There are things you can do to decrease the likelihood of your dog ever reacting, and you have already done some of them. Taking the dog to group training classes is awesome because you work your dog around other dogs and their people. You can get a feel for who among them are dog people that you might want your dog to be able to be around more, and who to avoid. Dog people are a funny breed. Most are very willing to help socialize dogs and most of them are unlikely to do anything utterly stupid, but again, you have to watch and choose.
If you have just one dog, just keep going to classes with her. Who cares if you have been through basic more than once. Just keep going. Through training, our dogs learn to rely on us to make the decisions, and we learn to trust the dog.
I, personally, would not muzzle this dog. If she was swarmed by a bunch of kids and just backed up, then the chances are very good that she is very unlikely to snap at or bite a kid that gets too close. You have to manage her so that she does not get into a situation where she feels like she must back up, but that shouldn't really be too difficult. Long before you have a group of kids on top of her, you should be able to get her out of that situation.
I think most people are a little more realistic about horses. Horses can step on, kick, bite, as well as throw you, as I am sure you know. It seems like people still bring these horses to horse shows and fairs, and they may just put a sign on the door of the stall not to pet, etc. I think people expect to watch their kids closer around horses than they do around dogs.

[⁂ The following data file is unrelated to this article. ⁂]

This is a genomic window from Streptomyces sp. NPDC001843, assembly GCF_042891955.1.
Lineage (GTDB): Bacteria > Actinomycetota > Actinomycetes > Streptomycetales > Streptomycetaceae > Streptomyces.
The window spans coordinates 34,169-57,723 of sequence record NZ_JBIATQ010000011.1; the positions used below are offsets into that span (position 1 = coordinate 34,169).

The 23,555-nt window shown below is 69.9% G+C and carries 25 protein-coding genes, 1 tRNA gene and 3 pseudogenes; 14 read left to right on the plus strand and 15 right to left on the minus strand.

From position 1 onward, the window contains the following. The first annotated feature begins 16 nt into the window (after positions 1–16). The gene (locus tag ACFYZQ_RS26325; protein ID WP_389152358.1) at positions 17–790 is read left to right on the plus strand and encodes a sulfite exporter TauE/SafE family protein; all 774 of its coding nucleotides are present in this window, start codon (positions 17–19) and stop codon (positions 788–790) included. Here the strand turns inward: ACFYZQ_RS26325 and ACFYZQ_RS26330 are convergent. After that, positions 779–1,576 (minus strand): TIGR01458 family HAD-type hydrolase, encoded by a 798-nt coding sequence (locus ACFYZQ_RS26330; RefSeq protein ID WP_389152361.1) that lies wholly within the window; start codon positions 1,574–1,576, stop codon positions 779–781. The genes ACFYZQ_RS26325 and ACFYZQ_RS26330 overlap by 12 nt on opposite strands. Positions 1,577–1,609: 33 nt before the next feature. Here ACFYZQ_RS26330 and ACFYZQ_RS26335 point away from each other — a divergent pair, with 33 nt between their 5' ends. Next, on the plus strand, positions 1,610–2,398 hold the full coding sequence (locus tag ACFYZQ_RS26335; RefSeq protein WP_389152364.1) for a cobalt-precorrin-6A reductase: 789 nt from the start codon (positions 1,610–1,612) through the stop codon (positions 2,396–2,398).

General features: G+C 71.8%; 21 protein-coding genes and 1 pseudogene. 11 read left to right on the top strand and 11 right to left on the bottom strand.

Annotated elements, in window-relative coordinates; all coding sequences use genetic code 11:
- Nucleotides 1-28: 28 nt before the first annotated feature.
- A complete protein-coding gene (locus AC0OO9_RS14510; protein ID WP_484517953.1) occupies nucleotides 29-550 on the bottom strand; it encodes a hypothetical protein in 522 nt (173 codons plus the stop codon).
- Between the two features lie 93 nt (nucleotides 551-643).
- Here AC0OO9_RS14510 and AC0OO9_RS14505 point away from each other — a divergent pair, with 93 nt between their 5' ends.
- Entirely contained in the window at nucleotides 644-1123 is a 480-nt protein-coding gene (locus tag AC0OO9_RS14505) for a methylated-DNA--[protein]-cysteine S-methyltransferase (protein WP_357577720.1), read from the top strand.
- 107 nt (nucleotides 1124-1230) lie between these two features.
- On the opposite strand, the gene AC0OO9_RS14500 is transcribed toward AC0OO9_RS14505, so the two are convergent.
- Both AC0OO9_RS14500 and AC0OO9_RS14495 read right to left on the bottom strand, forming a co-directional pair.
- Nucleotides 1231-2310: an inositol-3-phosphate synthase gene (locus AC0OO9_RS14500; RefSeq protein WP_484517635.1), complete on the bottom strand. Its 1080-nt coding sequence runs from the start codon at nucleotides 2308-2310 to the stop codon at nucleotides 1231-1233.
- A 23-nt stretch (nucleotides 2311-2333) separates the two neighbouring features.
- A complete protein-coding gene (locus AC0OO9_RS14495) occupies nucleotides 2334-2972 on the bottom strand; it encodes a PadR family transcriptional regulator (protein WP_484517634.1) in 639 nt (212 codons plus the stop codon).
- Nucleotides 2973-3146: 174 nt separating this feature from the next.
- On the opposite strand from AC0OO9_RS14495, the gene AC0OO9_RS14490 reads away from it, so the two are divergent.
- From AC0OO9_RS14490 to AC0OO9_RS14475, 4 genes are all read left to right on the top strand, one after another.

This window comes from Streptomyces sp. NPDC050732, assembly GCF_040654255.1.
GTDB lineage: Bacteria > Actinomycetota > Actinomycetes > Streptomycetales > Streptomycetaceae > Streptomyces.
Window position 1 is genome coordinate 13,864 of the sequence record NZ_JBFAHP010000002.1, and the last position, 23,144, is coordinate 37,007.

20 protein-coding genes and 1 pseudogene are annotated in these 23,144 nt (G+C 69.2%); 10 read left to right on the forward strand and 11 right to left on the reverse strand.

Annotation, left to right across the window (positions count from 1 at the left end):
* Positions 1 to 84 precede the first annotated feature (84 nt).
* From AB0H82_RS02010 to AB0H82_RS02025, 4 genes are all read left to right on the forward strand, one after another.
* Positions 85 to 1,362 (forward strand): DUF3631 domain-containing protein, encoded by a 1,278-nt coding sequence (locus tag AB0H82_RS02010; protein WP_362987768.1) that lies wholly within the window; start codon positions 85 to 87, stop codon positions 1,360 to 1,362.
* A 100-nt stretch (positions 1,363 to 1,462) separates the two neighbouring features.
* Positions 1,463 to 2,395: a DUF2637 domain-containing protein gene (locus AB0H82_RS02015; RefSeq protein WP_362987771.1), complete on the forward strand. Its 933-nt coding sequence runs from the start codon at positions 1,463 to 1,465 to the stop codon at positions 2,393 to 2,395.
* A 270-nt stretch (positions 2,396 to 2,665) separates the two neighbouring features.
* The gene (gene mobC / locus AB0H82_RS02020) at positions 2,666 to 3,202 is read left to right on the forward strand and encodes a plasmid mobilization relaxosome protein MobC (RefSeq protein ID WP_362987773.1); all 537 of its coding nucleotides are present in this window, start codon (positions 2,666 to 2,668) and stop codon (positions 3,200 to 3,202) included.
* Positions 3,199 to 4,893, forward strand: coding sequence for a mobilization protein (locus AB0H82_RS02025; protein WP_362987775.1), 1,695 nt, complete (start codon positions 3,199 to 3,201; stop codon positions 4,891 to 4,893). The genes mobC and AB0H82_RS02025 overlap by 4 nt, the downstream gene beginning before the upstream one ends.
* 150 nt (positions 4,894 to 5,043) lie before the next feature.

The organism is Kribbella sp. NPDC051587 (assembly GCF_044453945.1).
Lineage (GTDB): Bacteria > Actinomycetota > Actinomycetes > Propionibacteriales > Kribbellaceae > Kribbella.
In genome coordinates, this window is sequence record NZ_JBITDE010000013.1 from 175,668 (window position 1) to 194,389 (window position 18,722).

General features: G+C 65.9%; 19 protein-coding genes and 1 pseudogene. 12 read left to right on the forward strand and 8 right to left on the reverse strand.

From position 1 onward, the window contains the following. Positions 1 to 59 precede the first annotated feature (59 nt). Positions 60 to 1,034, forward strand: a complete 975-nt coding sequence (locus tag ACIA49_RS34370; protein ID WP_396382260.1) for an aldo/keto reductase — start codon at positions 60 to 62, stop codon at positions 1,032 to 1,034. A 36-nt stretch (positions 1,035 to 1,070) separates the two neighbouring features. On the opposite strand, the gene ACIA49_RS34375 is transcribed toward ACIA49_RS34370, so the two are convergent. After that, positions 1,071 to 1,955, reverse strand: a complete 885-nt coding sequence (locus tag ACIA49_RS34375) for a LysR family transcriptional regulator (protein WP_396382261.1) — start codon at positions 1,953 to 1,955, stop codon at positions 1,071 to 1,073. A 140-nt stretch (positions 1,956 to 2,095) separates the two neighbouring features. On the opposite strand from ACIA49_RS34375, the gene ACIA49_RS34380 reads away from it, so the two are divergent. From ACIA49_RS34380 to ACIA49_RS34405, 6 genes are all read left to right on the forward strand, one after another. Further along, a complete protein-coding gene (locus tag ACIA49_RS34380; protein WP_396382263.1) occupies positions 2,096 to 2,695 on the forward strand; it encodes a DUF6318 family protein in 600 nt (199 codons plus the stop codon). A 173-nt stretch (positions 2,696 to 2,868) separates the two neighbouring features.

Dog classes and dog shows helped me gain the confidence my dogs needed me to have to take them around people. I still don't let just anyone come up to them. No reason. Same with horses, do people let everyone and anyone pet them, or ride them? No.
I have learned to turn people away with just a look apparently. Last week my 5/6 year old nieces and I took Cujo to the play ground. We were the only ones there for a while, and Cujo had never been. So he was getting used them swinging around and climbing on things, and was doing fine. When a family with a couple of toddlers showed up, we stayed on the big climbing thing, and I just kept Cujo on leash. At one point the little boy come running over, and I felt Cujo was doing enough, and shifted him behind me, and looked at the kid. Poor thing, stopped in his tracks and went back to the other climby thing.
I decided shortly after at that point that we had been there long enough and gathered my girls and headed off. Cujo is not my dog, he is my parents dog, and though I have known him since he was born, I am not willing to let other people's kids have free access to him.
Dogs really do not need to go everywhere with us. They are generally perfectly happy to stay home while we take a trip to grandma's or spend the evening playing cards with friends. They are always ready to head out with us, but that doesn't mean they should go everywhere. I find that I can relax more in some situations if I leave the critters home, and then its not all about me and my dog, then I am free to pay attention to the humans in my life.
|11-13-2012 01:07 PM|
The fact that you are doing your very best for your dog puts you way ahead of the curve, in my book. (IMO)
Again, IMO, having had horses and learning to read & look for body language with your dog gives you an advantage. It takes some people years to learn the ability to do that.
I have a dog who is very aloof. He pretty much ignores everyone. This makes him difficult to read sometimes because he doesn't show stress levels. I take him out with me, but I never take him anywhere that I can't watch him every moment. If I'm in a store and there is a crowded lane, I'll go down another. When he becomes a magnet to children, I remove him. If we are at home and I have guests (at home) and I can't keep an eagle eye on him, I'll kennel him.
I admit, I use the halti on him. Mostly (now) because people think it's a muzzle and won't come near him. But it also gives me control should he decide to lunge or whip his head at someone to bite. He's never offered, never growled in public. But he is no social butterfly.
In the same way you wouldn't ride your fractious horse in the middle of a parade. You respect your animals limitations. But in order to find out what they are, you have to keep the public and your animal safe.
|11-13-2012 12:30 PM|